Home Opinion Hollywood abortion agenda and our right to ‘choose’: Katie Prejean McGrady

Hollywood abortion agenda and our right to ‘choose’: Katie Prejean McGrady

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"The world says we women can choose — but we have to choose either/or ... never both. " (Getty Images)

I was cleaning the kitchen, the TV on in the background, the faces of glitz and glam celebrities flashing across the screen, the sounds of applause filling the room as the Golden Globes played.

I’m a sucker for awards shows. I don’t know those celebrities, and we probably wouldn’t be friends, but I’ve watched their shows and movies and I enjoy the fanfare of passing out trophies to millionaires.

But I don’t think I’ll be watching those award shows anymore. Not because the acceptance speeches are usually agenda-driven or because they’ve lost their luster and humor as the telecast has gotten longer.

Katie Prejean McGrady is an international Catholic speaker and author. She writes the “Window Seat Wisdom” column for Catholic News Service. (CNS photo/courtesy Katie Prejean McGrady)

I don’t think I’ll watch them anymore because most of the people in the room seem to think that I, and my husband, and any parents, really, are fools. Fools for choosing to be parents. Fools for not choosing secular success over family.

Michelle Williams, an actress I’ve long liked for her work in my favorite teen drama, “Dawson’s Creek,” accepted the award for best actress in a limited series. She stood in front her colleagues and announced, with gusto and pride, that she was only able to achieve this honor and win this (or any) award because she had employed her right to choose.

“Choose what,” I first thought. Then I realized: She chose to have an abortion. She chose to end the life of her child. She is making the claim that pregnancy is something that happens “to you” and therefore something that you are able to then choose to end, and this is a right all women should fight to keep. Because if the right to have an abortion doesn’t exist, then women would somehow not have the chance, or right, to be successful in any other area of life.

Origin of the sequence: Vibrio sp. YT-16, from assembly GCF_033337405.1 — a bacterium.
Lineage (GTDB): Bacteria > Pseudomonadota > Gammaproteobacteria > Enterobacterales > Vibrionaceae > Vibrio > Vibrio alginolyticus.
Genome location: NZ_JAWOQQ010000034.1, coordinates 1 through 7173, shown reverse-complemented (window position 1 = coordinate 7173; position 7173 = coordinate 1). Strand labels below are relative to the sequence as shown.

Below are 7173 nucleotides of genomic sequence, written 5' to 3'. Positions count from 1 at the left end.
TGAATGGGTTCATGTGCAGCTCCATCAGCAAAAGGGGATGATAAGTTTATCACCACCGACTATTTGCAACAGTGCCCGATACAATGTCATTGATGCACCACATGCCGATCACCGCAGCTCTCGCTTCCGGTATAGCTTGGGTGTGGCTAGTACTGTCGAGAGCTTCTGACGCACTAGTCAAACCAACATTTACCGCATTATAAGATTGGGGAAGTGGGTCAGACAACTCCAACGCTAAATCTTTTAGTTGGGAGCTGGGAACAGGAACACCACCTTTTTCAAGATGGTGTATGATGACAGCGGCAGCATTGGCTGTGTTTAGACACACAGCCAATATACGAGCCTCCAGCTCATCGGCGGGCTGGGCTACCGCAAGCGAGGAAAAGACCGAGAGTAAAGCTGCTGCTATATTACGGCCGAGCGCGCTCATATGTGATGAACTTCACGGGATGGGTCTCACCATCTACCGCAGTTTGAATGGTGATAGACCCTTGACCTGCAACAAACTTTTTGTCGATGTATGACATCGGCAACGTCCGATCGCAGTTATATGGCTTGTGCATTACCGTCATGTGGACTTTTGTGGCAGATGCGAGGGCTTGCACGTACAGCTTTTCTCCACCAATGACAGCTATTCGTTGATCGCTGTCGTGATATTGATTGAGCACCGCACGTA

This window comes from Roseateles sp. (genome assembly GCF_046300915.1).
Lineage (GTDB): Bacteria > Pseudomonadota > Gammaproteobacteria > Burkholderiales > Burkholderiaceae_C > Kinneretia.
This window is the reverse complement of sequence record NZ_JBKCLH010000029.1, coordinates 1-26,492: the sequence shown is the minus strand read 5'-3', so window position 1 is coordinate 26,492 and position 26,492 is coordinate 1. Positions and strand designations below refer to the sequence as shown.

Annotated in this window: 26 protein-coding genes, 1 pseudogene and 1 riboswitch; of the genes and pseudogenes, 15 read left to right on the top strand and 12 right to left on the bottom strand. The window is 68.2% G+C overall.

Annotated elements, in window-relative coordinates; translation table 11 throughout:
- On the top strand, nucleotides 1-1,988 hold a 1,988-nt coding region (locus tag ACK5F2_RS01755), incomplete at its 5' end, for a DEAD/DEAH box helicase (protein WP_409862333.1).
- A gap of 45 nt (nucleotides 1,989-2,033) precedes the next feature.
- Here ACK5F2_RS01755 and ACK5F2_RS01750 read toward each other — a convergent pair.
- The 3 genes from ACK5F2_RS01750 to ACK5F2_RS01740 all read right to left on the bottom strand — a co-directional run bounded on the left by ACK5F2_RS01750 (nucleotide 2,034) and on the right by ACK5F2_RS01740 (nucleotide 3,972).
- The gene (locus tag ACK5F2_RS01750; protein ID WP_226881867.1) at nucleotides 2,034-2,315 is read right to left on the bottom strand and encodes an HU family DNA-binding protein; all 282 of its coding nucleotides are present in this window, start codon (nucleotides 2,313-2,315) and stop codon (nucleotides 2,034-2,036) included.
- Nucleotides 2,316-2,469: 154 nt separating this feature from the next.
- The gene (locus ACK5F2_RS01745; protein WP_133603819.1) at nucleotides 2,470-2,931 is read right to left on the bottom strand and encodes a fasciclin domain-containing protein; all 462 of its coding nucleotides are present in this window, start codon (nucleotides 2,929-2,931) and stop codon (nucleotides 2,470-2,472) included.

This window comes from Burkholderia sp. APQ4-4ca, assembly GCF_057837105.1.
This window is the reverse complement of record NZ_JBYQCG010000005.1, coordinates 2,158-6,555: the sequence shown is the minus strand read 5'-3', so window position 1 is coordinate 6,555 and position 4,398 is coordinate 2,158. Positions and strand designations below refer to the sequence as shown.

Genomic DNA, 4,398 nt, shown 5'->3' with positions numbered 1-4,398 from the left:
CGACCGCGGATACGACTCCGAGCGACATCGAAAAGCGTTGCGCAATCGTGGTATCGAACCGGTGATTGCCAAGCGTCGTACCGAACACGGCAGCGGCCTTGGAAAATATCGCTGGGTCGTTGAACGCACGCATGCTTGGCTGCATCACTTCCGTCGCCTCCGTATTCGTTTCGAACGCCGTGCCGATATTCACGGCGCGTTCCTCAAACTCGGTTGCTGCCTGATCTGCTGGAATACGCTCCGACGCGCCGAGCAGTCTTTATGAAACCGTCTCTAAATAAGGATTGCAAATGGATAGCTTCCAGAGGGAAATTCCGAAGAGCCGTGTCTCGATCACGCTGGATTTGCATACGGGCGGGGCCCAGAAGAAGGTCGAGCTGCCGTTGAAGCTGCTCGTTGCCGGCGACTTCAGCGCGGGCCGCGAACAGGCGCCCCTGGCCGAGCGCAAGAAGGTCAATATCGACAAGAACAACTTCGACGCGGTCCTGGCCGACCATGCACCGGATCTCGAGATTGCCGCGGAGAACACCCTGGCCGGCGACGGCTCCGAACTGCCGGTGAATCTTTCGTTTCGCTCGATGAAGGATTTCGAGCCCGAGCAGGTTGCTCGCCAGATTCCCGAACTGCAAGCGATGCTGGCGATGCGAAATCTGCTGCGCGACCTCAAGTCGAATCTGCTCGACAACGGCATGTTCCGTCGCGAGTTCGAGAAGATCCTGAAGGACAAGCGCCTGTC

The crowd applauded her, and her friends in the audience wept with pride. She stood there beaming as she held a golden trophy and made it clear that in her opinion, any woman who wants to be successful and receive accolades should avoid having children, because those babies will simply hold you back from your dreams and prevent you from achieving anything.

She stepped off the stage. I turned off the television.

How sad and demented, that our world has fed us the lie that women are incapable of raising a family and having a career. How pathetic and lazy, that our world proclaims that women must sacrifice motherhood if they want to work, or they must never work should they wish to be mothers.

For a world so determined to proclaim that women can do anything, and that women deserve everything, that world sure seems to think that “do anything” and “deserve everything” could never possibly apply to that woman when she is also a mother.

The world says we women can choose — but we have to choose either/or … never both. We can choose — but that choice is offered to us with the line, “have the kid, but you’ll probably lose everything else.”

Michelle Williams exercised her right to choose. She chose to end the life of an innocent child … her innocent child. I’m praying for her. Praying for her healing, because I’m sure there’s sadness there, whether she’s shown it or not. Praying for her conversion, that she come to recognize the evil of abortion. Praying she comes to see, in the words of St. Teresa of Kolkata, that it is a true pity to sacrifice the life of your child just so you can live as you wish.

And I, as a woman, also exercise my right to choose: to choose to find balance, to choose to find joy in both motherhood and my career, and to choose to recognize the value and goodness that children bring into women’s lives rather than see them as a burden or impediment to my dreams.

Katie Prejean McGrady is an international Catholic speaker and author.